As much as I searched for a Faroe Islands itinerary before our visit in 2016, I could find very little by way of traveller-friendly guides. Consequently, and as I made my way to the islands one stormy afternoon in September 2016, I had very little idea what to expect. Instead, they remained a destination shrouded in mystery – a place enveloped in rolling sea mist, ancient folklore and closely defended traditions.
Today, however, the Faroe Islands have transformed into something of a social media sensation: photos of the islands’ thundering waterfalls, turfed roofs and glacial lakes filling our channels. Unsurprisingly, tourism to the islands has increased, as adventurers seek out its arresting landscapes and hidden bays. As such, and given this influx of visitors, I thought it might be helpful to pull together a comprehensive itinerary for the Faroe Islands.
Indeed, although small, the islands hide an almost endless number of things to see and do – and represent a true adventure destination.
Having arrived on the islands – a thunder filled storm settling over us – and now safely inside our rental car, I took the time to (finally) read up on our home for the next few days.
Officially part of the Kingdom of Denmark, the Faroe Islands are home to the oldest Parliament meeting place in the world, plus 70,000 sheep, 50,000 people, 3 sets of traffic lights and one Nobel Prize Winner.
They are also a place where villages total just five houses and where the Prime Minister’s phone number is listed in the phone book.
Its name – ‘Faroe’ – means ‘sheep’, and was given to the islands by Viking settlers during the 9th century (although you’re more likely to encounter its Faroese name – Føroyar – during your stay). It is a place that is fiercely proud of its own traditions: complete with its own Faroese dialect, separate flag and 110 different bird species.
It is a place of spectacular beauty – of waterfalls, turfed cottages, lagoons and lakes that float atop cliff edges. It’s a place declared the ‘new Nordic food frontier’, offering diners a wealth of fresh fish, sushi, lamb and – if you fancy it – wind-dried sheep’s head.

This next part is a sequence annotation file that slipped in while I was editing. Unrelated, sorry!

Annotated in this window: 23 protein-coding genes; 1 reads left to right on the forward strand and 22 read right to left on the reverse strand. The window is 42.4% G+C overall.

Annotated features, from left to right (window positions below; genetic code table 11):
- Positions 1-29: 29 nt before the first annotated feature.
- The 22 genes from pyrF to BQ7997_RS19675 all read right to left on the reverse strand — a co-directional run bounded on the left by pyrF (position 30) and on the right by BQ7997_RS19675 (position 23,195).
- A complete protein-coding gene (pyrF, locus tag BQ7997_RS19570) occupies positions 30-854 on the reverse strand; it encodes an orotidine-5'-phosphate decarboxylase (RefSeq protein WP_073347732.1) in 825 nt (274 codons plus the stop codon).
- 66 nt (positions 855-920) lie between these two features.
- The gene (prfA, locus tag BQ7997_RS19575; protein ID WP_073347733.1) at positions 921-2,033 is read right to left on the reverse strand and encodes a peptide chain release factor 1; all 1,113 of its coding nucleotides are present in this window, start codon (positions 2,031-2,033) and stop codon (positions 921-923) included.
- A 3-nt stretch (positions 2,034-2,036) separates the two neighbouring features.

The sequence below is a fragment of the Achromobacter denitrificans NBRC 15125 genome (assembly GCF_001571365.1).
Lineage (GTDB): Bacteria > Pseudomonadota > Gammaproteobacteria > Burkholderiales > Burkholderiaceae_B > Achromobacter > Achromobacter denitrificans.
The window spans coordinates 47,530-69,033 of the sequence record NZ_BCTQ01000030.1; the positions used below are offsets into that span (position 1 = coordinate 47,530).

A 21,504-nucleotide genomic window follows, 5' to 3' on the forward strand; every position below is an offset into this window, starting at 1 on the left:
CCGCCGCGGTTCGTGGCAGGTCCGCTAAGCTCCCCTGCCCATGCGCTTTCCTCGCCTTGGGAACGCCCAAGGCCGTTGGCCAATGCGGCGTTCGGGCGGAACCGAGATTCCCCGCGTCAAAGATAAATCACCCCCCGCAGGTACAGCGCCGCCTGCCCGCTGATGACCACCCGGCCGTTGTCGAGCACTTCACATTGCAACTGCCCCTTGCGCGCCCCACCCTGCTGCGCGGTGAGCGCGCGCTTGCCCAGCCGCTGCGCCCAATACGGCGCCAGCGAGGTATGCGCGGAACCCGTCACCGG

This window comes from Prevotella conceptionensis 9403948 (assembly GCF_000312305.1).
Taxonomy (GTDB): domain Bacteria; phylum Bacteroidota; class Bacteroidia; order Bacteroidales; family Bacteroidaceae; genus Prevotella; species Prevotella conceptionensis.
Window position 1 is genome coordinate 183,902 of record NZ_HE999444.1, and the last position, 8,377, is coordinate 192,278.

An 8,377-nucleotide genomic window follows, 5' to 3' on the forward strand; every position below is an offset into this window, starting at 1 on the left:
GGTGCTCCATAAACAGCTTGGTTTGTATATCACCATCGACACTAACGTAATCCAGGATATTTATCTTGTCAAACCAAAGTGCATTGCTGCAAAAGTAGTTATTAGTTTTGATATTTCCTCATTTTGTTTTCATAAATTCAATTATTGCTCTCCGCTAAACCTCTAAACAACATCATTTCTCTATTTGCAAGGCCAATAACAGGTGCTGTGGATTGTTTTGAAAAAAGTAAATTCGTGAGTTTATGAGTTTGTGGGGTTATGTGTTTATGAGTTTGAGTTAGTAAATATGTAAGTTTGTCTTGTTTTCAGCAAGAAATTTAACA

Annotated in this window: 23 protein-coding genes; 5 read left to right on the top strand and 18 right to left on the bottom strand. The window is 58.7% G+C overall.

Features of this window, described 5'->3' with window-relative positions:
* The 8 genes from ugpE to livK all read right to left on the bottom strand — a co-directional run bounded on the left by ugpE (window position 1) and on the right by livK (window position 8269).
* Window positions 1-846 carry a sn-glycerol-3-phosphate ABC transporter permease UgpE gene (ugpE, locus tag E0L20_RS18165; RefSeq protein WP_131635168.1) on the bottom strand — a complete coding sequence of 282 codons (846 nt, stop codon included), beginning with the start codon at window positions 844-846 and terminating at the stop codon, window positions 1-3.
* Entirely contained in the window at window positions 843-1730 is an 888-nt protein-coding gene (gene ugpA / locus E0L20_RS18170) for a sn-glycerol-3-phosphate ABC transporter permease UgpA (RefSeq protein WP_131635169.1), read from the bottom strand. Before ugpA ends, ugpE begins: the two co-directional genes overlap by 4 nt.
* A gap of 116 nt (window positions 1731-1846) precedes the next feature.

With a history of Vikings, giants, witches, Nordic kings, Irish monks, Scottish settlers and – peculiarly – Seal people, the Faroe Islands have borne witness to a dizzying number of civilisations since its beginnings in the year 300.
Indeed, the Faroe Islands are a time capsule – an open air museum – braving the Atlantic storms somewhere between northern Scotland and easterly Iceland. Once isolated, but now enjoying increased tourism, the Faroe Islands are, according to the hype, Europe’s best kept secret.
Despite its somewhat mythical reputation, the Faroe Islands are almost disappointingly easy to reach from the UK.
With its own airlines – Atlantic Airways – operating (directly) to and from Edinburgh airport, travelling there is straightforward, although – and be warned – such a journey isn’t cheap. Our return flights cost £264 each, with additional flights from London Luton to Edinburgh airport setting us back £45 each.
Yet once you have parted with your hard earned cash, the onward journey is much less painless, with the flight taking approximately 1 hour 30 minutes.
Arriving at Vágar airport – the size of which was similar to that of a small supermarket – I observed the other travellers that had also disembarked. They mostly seemed to be native Faroese, returning from a short trip to Edinburgh. Smiling and dressed in that distinctive knitwear made famous by Nordic Noir dramas, they smiled and greeted us warmly as we collected our bags.